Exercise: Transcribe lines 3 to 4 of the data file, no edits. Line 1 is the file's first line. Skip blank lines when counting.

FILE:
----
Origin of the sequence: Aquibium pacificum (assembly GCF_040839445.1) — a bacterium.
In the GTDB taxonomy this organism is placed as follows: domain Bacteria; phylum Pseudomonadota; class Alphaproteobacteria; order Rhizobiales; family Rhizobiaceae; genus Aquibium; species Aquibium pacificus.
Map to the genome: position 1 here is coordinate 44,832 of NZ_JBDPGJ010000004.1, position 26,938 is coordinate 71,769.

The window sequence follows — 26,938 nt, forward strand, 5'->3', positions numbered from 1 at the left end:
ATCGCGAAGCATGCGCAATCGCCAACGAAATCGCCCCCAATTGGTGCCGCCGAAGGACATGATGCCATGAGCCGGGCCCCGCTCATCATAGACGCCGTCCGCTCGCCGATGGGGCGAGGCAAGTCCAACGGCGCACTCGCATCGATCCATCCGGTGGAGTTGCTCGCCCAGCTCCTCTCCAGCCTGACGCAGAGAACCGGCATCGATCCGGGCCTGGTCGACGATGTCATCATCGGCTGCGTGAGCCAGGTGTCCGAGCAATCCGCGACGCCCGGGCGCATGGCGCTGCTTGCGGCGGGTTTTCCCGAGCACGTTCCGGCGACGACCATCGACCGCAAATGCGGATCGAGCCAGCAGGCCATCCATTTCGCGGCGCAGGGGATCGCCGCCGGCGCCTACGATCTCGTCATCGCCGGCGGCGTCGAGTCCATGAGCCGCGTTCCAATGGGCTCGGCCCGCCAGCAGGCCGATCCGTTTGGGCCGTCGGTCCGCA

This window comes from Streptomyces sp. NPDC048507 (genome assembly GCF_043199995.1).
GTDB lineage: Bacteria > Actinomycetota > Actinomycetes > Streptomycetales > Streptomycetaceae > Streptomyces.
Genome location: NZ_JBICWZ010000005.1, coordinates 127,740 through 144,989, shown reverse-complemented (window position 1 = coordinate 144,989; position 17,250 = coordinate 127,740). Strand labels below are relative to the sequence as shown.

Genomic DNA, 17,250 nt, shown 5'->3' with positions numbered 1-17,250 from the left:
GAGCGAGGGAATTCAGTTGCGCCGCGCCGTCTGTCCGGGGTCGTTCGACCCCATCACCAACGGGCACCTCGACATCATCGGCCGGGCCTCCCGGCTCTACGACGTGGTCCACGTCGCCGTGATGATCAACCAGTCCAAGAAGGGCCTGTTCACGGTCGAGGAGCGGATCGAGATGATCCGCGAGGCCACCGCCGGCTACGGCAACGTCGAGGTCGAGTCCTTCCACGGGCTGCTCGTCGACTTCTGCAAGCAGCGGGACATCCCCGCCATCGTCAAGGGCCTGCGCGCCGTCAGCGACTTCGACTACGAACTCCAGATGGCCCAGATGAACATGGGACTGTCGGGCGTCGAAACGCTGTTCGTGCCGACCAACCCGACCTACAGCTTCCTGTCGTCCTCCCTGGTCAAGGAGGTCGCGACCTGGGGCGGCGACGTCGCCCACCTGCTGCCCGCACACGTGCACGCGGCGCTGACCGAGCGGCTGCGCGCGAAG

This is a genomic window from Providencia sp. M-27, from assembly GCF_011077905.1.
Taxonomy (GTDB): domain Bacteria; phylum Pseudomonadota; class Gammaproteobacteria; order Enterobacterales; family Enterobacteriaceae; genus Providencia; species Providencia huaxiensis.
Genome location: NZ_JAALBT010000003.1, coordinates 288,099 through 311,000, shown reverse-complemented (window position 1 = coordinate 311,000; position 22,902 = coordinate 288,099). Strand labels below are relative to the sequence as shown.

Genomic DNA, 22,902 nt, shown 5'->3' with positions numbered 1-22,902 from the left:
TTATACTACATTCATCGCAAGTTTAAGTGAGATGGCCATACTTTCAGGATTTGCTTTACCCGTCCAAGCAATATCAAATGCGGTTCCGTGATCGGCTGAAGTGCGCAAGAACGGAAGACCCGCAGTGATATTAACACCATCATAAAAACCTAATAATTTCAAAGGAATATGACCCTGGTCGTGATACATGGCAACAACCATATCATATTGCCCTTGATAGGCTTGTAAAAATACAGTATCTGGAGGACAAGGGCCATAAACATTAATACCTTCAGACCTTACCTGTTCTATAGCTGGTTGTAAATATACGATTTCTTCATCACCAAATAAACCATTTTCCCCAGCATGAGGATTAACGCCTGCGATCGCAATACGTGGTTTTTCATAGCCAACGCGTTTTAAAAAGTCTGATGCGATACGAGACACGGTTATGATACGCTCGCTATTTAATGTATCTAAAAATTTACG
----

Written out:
Map to the genome: position 1 here is coordinate 44,832 of NZ_JBDPGJ010000004.1, position 26,938 is coordinate 71,769.

The window sequence follows — 26,938 nt, forward strand, 5'->3', positions numbered from 1 at the left end: